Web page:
When he graduated with a Fine Arts degree from UC Irvine years ago, Alex Dreschke could hardly have imagined he would return to SoCal with a role in HAMILTON, one of the most engaging musicals of our time.
For Americans who may not have paid sufficient attention during their American history classes, HAMILTON brings history to life with de-wigged characters, rapping lyrics, and nuggets of knowledge, delivered in a unique way by period characters that look like modern America.
As a founding father, Alexander Hamilton’s story is an early one of the unfolding American dream. He overcomes dubious birth ancestry in the Caribbean, a sex scandal, and other challenges to become one of the country’s more famous founders.
Hamilton’s golden buzzer was accepting an offer to serve as General George Washington’s aide-de-camp during the Revolutionary War.
After winning Washington’s confidence with a keen intellect, Hamilton served Washington throughout the war and was selected twelve years later by President Washington to serve as Secretary of the Treasury. The rest, as they say, is history.
The show’s creator, Lin-Manuel Miranda has said in interviews that the idea for a modern take on Hamilton came to him after reading Ron Chernow’s biography of Hamilton.
The show opened to a record run on Broadway and continues to sell out theaters as touring companies perform HAMILTON across the country.
For Dreschke, it’s been a long journey to the HAMILTON stage and when the play opens in Costa Mesa, he said it will be a bit of homecoming for him.
Since attending UCI, Dreschke has developed into a major theatrical player, with acclaimed roles in “Charlie & The Chocolate Company,” “A Bronx Tale,” and others before landing the role in HAMILTON.
So as his star rises on Broadway, his current role in HAMILTON brings him back to where it all began.
“It’s a full-circle moment for me,” said Dreschke in an interview this week.
Born in San Francisco, Dreschke enrolled in UC Irvine to learn the professional craft of dancing and acting. While there, Dreschke had the good fortune to study under the legendary Master of Dance, the late Donald McKayle.
In 2005, McKayle was honored at the John F. Kennedy Center in Washington, D.C., presented with a medal as a Master of African American Choreography. He has been named by the Dance Heritage Coalition as “one of America’s Irreplaceable Dance Treasures: the first 100.”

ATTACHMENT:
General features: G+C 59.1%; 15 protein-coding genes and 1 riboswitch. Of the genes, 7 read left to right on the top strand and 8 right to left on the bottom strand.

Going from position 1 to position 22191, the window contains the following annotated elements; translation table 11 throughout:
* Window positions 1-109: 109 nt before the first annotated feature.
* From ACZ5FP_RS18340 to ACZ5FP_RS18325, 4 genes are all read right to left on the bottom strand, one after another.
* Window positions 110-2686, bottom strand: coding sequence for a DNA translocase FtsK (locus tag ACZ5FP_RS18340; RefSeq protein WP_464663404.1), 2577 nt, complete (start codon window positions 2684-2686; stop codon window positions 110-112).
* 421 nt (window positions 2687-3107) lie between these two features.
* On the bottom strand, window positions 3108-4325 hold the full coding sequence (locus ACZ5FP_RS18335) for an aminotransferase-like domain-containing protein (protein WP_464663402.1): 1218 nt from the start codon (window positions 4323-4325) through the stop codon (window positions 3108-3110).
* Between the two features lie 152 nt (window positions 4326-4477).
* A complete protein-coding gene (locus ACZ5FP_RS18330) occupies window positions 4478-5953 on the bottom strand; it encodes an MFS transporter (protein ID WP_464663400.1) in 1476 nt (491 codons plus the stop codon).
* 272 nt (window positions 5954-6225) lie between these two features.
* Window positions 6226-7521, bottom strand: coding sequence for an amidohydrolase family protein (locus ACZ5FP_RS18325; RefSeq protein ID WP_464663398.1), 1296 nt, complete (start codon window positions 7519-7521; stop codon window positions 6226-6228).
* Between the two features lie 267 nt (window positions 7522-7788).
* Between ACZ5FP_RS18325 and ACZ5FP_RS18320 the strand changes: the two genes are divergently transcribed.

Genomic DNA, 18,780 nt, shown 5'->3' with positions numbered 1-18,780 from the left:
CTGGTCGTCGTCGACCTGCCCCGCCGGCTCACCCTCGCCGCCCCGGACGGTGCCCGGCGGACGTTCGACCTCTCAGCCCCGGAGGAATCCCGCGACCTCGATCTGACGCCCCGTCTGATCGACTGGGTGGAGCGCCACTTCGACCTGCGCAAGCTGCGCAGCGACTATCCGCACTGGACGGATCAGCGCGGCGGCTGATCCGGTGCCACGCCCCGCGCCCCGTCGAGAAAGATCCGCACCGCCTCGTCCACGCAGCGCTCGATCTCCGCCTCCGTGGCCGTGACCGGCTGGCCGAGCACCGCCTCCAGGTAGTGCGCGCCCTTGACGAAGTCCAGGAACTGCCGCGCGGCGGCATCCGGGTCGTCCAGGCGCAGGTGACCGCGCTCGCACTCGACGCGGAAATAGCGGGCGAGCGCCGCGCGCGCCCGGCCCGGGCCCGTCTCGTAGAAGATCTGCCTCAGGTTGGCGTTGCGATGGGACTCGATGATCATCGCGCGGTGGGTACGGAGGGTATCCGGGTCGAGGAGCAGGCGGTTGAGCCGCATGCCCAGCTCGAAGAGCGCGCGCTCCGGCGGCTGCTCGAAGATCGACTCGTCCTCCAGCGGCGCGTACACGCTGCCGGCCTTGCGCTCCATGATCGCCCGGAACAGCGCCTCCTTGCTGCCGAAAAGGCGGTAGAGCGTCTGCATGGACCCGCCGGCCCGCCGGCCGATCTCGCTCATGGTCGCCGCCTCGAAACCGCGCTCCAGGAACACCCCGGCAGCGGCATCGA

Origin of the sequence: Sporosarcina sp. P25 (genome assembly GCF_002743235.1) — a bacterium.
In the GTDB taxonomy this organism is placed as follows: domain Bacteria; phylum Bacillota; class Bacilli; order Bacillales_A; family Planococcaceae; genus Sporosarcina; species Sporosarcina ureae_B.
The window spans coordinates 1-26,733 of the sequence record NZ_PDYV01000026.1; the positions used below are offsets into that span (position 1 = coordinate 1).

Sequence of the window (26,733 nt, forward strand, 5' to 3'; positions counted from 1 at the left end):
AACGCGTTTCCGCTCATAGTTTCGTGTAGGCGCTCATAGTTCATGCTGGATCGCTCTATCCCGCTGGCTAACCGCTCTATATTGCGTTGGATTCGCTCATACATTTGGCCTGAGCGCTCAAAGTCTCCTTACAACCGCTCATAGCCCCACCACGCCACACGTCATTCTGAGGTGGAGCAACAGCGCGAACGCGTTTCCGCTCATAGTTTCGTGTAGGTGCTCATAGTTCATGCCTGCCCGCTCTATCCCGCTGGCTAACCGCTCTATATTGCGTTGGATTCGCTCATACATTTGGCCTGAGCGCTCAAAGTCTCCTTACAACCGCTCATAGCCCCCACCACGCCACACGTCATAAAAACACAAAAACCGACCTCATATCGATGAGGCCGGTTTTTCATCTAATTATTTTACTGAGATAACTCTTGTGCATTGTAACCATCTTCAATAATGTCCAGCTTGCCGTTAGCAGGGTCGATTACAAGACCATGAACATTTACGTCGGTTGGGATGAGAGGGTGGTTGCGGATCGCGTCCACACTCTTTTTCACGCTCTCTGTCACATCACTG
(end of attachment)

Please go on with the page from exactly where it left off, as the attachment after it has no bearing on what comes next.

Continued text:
“I have so many great memories of UCI,” said Dreschke, saying he was “honored” to have the chance to study under McKayle, for whom there is now a dancing endowment at UCI in his name.
Ironically, while studying at UCI, Dreschke also remembers wandering off to Costa Mesa to the Segerstrom Center for the Arts on weekends. “I remember going to Segerstrom to watch great plays like ‘Wicked,’ ‘Nine-to-Five,’ and others,” he said.
Starting Aug. 28, Dreschke returns to the Segerstrom, this time on stage with a key role in arguably the most popular stage play in modern American history.
HAMILTON is the story of America then, told by America now. Featuring a score that blends hip-hop, jazz, R&B and Broadway, HAMILTON has taken the story of an American founding father and created a revolutionary moment in theatre—a musical that has had a profound impact on culture, politics, and education.
Dreschke concedes HAMILTON is American history told in a novel, unique way, but says it is an example of how historical fact can become a “living piece of history” and “not a whitewashed piece of art.”
“People can see themselves in HAMILTON,” he said.
With book, music, and lyrics by Miranda, direction by Thomas Kail, choreography by Andy Blankenbuehler, and musical supervision and orchestrations by Alex Lacamoire, HAMILTON is based on Ron Chernow’s acclaimed biography. It has won Tony®, Grammy®, and Olivier Awards, the Pulitzer Prize for Drama, and an unprecedented special citation from the Kennedy Center Honors.
Because the musical moves and has versatile players throughout the production, Dreschke said he’s learned the parts of at least six scheduled ensemble players.
And because of the way HAMILTON is staged, he’s ready not only with an amazing story but he enjoys playing the various parts.
HAMILTON features scenic design by David Korins, costume design by Paul Tazewell, lighting design by Howell Binkley, sound design by Nevin Steinberg, hair and wig design by Charles G. LaPointe, casting by The Telsey Office, Bethany Knox, CSA, and General Management by Baseline Theatrical.
The musical is produced by Jeffrey Seller, Sander Jacobs, Jill Furman and The Public Theater.
Jeffrey Seller notes, “It’s tempting to get tickets any way you can. There are many sites and people who are selling overpriced, and in some cases, fraudulent tickets. For the best seats, the best prices and to eliminate the risk of counterfeit tickets, all purchases for the Costa Mesa engagement should be made through scfta.org.”
The HAMILTON Original Broadway Cast Recording is available everywhere nationwide. The HAMILTON recording received a 2016 Grammy for Best Musical Theatre Album.
“All I can say about my favorite moment in the play,” said Dreschke, “is a scene with Aaron Burr in ‘the room where it happened.’”
In the show’s oft-named outstanding number, Burr’s ‘The Room Where It Happens,’ explores a political deal accepted by Hamilton that made Washington D.C. the nation’s capital in exchange for federal control over debts accrued by its individual states.
“It’s a fabulous show and I’m deeply grateful to be in it,” said Dreschke.
For tickets or info, phone: Mon-Fri, 10 a.m. to 5 p.m, (714) 556-2787 or visit www.scfta.org.